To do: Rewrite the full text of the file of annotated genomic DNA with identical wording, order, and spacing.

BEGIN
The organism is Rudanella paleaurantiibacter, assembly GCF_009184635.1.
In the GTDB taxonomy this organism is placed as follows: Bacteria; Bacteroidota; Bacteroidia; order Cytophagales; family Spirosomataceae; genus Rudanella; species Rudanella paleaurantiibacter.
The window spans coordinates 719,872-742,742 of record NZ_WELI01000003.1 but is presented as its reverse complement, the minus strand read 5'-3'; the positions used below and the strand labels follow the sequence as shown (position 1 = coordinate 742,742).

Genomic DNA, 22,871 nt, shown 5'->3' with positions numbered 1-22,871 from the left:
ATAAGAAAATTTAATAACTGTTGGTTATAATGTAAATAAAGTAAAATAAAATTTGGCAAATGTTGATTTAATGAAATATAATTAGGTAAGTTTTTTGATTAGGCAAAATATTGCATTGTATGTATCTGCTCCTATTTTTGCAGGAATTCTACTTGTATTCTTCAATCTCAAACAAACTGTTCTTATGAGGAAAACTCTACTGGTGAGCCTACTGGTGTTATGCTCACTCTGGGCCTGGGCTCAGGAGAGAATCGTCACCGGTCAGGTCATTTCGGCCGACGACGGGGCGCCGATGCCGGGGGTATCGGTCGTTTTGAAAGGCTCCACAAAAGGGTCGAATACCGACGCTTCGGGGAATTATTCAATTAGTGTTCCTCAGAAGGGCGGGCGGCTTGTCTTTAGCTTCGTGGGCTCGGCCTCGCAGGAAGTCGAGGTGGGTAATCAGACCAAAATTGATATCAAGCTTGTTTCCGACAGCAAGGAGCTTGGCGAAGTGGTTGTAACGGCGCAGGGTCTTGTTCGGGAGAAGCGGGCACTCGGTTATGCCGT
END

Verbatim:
The organism is Rudanella paleaurantiibacter, assembly GCF_009184635.1.
In the GTDB taxonomy this organism is placed as follows: Bacteria; Bacteroidota; Bacteroidia; order Cytophagales; family Spirosomataceae; genus Rudanella; species Rudanella paleaurantiibacter.
The window spans coordinates 719,872-742,742 of record NZ_WELI01000003.1 but is presented as its reverse complement, the minus strand read 5'-3'; the positions used below and the strand labels follow the sequence as shown (position 1 = coordinate 742,742).

Genomic DNA, 22,871 nt, shown 5'->3' with positions numbered 1-22,871 from the left:
ATAAGAAAATTTAATAACTGTTGGTTATAATGTAAATAAAGTAAAATAAAATTTGGCAAATGTTGATTTAATGAAATATAATTAGGTAAGTTTTTTGATTAGGCAAAATATTGCATTGTATGTATCTGCTCCTATTTTTGCAGGAATTCTACTTGTATTCTTCAATCTCAAACAAACTGTTCTTATGAGGAAAACTCTACTGGTGAGCCTACTGGTGTTATGCTCACTCTGGGCCTGGGCTCAGGAGAGAATCGTCACCGGTCAGGTCATTTCGGCCGACGACGGGGCGCCGATGCCGGGGGTATCGGTCGTTTTGAAAGGCTCCACAAAAGGGTCGAATACCGACGCTTCGGGGAATTATTCAATTAGTGTTCCTCAGAAGGGCGGGCGGCTTGTCTTTAGCTTCGTGGGCTCGGCCTCGCAGGAAGTCGAGGTGGGTAATCAGACCAAAATTGATATCAAGCTTGTTTCCGACAGCAAGGAGCTTGGCGAAGTGGTTGTAACGGCGCAGGGTCTTGTTCGGGAGAAGCGGGCACTCGGTTATGCCGT